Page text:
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I have been noodling with the idea of using my digital camera to perform some calibrations of my PJ/screen. I realize there are obstacles to be avoided and I was hoping this group would help point them out to me. I have started to create a list of requirements.

Disable Flash
Disable White Balance
Tripod mounted
Slow exposure
Raw or nearly uncompressed data
Light conditions same as viewing
Camera as close to screen as possible
Ambient light minimized

One of my digital cameras allows me to view the histogram and statistics so I should be able to tweak in real time. The other ones allow me to upload scripts that will run so I can configure a batch of pictures and let it run.

Basically I would start with my DVE DVD and go to the Contrast and Brightness to see if they are are at optimum levels. Then I would move on to the color and tint. I would also take a gray ramp and see if any color is bleeding into the image.

Do you guys have any tips I should consider before I start my experiment? I should know if this is going to work after the first test or two. One thing I realize is that when the image on the screen changes the reflected light will also change the light environment. Maybe after a few tests I will have a better idean idea on how to minimize the effects on the calibration.

This is just a low tech on-the-cheap calibration. I realize they make equipment that does this but I am just noodling as I said.
 

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This sounds like a fun project.

I do wonder though, how can you ensure repatability and accuracy of your measuring equipmemnt (cameras)? - I'm not trying to slight you at all, but when we try to utilize consumer grade equipment for professional grade applications, we are usually dissapointed with the results, esspeacilay uncalibrated consumer grade equipment.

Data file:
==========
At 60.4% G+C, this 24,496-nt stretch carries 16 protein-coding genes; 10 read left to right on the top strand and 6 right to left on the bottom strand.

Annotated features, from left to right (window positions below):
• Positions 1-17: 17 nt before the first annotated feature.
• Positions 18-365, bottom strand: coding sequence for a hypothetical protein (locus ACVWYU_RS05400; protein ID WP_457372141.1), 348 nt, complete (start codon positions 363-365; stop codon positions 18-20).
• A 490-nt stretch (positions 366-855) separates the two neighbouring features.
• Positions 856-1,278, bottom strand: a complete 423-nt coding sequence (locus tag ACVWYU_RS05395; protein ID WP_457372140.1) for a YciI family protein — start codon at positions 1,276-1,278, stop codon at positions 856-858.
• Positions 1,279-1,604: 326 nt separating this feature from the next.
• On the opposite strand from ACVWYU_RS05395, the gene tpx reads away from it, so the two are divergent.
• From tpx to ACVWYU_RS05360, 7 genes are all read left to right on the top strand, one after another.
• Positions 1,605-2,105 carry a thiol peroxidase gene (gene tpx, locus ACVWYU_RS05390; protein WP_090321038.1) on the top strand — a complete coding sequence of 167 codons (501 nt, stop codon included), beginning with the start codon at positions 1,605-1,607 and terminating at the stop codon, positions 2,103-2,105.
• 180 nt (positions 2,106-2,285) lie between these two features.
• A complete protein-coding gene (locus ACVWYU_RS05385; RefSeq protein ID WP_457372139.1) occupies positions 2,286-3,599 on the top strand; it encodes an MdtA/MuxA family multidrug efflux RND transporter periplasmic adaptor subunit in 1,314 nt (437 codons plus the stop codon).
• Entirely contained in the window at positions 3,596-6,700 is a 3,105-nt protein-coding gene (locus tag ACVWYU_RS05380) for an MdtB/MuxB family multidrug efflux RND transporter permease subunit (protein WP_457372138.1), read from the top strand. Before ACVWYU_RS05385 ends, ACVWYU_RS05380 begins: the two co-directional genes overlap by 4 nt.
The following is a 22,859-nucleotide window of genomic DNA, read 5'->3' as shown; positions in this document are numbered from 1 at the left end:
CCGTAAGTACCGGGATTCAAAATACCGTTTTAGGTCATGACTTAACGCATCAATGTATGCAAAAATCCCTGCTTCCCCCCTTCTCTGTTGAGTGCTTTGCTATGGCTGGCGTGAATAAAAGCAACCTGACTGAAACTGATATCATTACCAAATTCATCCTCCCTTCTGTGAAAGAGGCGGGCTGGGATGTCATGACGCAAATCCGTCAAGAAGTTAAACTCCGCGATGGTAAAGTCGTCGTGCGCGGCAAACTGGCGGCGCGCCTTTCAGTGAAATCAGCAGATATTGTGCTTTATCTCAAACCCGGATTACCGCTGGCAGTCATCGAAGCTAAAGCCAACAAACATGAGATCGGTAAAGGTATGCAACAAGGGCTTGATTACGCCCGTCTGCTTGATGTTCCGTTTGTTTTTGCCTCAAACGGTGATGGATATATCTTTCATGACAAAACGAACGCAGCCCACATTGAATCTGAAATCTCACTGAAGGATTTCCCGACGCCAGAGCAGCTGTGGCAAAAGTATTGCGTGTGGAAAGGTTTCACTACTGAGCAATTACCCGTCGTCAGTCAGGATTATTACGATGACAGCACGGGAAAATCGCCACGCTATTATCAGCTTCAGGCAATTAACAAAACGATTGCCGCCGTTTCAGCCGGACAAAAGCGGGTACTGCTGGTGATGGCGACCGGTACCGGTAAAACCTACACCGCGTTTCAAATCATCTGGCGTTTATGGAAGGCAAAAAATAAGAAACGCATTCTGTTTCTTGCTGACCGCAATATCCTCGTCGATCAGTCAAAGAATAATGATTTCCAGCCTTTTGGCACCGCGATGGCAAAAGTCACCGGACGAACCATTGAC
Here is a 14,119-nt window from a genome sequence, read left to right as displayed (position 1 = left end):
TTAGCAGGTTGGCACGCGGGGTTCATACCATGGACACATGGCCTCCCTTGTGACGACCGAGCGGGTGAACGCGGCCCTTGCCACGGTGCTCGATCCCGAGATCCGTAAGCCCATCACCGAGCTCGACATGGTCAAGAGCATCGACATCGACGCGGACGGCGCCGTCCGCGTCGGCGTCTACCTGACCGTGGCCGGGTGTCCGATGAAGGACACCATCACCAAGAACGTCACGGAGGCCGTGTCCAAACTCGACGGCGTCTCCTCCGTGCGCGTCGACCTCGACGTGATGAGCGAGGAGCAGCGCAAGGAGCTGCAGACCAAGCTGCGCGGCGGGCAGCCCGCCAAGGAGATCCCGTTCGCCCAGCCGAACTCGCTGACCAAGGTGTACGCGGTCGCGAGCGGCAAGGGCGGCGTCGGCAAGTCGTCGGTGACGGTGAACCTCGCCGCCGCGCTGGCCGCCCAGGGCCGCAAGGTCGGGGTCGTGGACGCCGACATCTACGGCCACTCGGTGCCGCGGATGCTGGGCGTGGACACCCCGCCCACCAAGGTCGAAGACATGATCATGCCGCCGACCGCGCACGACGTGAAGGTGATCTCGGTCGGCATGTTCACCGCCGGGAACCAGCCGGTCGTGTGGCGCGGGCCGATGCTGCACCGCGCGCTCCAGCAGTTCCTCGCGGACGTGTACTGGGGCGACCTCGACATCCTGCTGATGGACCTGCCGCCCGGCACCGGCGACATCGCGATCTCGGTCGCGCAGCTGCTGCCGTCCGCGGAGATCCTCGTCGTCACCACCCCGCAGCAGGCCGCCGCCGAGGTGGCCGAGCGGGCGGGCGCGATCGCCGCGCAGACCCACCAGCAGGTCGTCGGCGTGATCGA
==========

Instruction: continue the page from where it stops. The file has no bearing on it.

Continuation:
However, who is to say that what you are using isn't going to give you a better baseline that what you have before you start...

Good luck, and keep us posted.
 

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I was going to suggest, if you had anything other than a front projector you could tent the TV... in other words get some heavy dark material to cover the tv and the camera on a tripod. This would eliminate any ambien light that would interfere...
I know with my cannon I can hook it up to a pc and use it as a video camera, sort of.. it is real time and you can then take snapshots and do the analysis you described...
I would say this is very doable and sounds like a fun project.
 

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Discussion Starter #4
Thanks I like the black fabric idea. I will keep this in mind if I try it first on my CRT tube TV.
 

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Discussion Starter #6
The variables are: Contrast (white level), Brightness (black level), Color (saturation) and Tint. Sharpness I am not sure about.

The idea is that I will flash up an image and take a picture with the camera. For example, I will see when the white level starts to bloom by looking at the histogram for various contrast settings on the TV. Same thing for Brightness. Although I find this one easy to set by eye. Tint will be interesting as I should easily see shifts in the histogram if the color is not pure.

The obvious problems have been mentioned and I am going to tinker with a few of them. First I want to see if I even come close to my DVE results with the color filters. If I do then I may do a short write up here.

I have not yet started. I have about 10 projects on the go right now. ;)
 
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